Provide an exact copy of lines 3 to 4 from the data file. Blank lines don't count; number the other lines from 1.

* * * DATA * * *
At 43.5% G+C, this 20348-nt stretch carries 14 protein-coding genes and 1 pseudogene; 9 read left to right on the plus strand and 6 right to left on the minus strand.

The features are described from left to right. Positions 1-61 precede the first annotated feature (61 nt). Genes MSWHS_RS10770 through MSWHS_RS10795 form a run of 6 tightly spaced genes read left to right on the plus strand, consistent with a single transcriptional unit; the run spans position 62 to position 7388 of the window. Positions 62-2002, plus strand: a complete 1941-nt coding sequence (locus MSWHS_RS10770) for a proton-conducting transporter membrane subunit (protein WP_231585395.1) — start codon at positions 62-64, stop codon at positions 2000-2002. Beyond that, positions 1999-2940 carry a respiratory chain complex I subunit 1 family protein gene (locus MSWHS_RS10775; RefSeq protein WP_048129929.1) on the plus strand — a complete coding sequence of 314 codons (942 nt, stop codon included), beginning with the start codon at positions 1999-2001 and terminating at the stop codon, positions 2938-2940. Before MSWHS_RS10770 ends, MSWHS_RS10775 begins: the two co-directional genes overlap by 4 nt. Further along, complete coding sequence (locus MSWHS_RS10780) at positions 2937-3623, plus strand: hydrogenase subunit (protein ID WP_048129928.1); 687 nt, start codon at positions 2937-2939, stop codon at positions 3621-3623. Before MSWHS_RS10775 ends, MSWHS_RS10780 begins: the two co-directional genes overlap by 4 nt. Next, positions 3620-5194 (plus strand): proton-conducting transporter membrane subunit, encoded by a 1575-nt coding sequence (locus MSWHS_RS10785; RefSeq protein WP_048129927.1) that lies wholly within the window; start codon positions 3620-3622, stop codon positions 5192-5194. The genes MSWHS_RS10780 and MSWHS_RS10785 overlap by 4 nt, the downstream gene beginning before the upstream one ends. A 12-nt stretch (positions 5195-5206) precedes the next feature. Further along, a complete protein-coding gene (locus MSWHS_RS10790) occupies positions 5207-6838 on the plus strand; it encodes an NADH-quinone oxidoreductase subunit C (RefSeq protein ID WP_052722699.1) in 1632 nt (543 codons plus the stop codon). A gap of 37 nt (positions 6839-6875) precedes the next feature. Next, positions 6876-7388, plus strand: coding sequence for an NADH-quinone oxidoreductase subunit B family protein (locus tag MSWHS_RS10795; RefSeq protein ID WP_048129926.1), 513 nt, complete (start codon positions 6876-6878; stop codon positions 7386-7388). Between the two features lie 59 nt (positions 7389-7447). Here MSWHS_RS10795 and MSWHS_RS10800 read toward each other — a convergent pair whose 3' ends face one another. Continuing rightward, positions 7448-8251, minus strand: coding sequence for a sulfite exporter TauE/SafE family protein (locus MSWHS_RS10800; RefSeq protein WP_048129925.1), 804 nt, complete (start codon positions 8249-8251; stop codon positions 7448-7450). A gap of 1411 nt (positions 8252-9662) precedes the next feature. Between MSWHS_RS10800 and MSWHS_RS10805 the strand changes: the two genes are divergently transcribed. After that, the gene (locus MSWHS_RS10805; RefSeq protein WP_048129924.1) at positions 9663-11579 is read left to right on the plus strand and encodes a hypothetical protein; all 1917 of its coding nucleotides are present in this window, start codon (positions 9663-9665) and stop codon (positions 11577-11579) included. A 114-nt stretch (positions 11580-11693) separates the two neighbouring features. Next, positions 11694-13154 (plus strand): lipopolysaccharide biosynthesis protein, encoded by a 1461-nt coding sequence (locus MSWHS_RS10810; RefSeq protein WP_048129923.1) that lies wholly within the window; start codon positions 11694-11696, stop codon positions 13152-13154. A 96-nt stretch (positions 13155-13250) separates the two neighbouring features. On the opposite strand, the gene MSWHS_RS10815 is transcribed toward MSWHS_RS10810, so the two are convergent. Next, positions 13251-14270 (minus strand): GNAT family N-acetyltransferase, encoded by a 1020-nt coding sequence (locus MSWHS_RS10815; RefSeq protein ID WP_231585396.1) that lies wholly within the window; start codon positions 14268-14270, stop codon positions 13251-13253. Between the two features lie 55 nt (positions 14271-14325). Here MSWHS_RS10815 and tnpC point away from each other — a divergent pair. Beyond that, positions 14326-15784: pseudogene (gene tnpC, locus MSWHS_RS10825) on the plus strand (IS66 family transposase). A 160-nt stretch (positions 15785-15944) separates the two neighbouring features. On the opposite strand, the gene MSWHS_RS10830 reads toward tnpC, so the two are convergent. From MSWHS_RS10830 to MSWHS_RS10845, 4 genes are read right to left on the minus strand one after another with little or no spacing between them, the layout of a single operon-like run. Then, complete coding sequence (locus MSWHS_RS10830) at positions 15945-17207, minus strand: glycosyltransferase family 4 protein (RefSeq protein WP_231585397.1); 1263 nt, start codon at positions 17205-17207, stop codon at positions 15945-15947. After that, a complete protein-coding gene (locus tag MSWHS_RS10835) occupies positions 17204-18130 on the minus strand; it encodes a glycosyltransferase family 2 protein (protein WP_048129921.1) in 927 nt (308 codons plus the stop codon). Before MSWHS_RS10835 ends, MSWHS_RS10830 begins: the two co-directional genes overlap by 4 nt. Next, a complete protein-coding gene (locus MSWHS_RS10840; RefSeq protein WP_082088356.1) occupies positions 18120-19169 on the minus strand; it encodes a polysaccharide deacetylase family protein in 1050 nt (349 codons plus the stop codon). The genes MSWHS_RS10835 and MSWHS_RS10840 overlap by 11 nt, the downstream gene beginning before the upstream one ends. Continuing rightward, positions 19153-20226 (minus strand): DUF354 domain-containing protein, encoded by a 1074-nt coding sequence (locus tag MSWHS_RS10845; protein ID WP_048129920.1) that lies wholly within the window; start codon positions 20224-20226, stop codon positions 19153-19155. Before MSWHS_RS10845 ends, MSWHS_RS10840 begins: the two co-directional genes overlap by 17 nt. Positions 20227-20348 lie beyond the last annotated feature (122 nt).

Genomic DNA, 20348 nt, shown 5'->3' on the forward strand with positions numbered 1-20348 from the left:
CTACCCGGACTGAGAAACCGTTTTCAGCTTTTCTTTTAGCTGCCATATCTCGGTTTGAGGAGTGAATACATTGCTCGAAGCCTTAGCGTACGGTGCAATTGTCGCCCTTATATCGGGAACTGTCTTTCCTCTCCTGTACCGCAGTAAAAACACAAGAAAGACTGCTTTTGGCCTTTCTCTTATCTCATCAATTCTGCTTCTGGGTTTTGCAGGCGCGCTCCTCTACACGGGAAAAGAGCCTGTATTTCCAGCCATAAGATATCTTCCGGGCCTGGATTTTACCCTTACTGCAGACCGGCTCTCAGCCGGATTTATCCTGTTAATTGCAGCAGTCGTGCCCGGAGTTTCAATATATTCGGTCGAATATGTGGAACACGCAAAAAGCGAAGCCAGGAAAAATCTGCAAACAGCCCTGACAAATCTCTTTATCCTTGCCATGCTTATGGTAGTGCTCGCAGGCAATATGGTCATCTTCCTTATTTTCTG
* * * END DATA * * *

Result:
Genomic DNA, 20348 nt, shown 5'->3' on the forward strand with positions numbered 1-20348 from the left:
CTACCCGGACTGAGAAACCGTTTTCAGCTTTTCTTTTAGCTGCCATATCTCGGTTTGAGGAGTGAATACATTGCTCGAAGCCTTAGCGTACGGTGCAATTGTCGCCCTTATATCGGGAACTGTCTTTCCTCTCCTGTACCGCAGTAAAAACACAAGAAAGACTGCTTTTGGCCTTTCTCTTATCTCATCAATTCTGCTTCTGGGTTTTGCAGGCGCGCTCCTCTACACGGGAAAAGAGCCTGTATTTCCAGCCATAAGATATCTTCCGGGCCTGGATTTTACCCTTACTGCAGACCGGCTCTCAGCCGGATTTATCCTGTTAATTGCAGCAGTCGTGCCCGGAGTTTCAATATATTCGGTCGAATATGTGGAACACGCAAAAAGCGAAGCCAGGAAAAATCTGCAAACAGCCCTGACAAATCTCTTTATCCTTGCCATGCTTATGGTAGTGCTCGCAGGCAATATGGTCATCTTCCTTATTTTCTG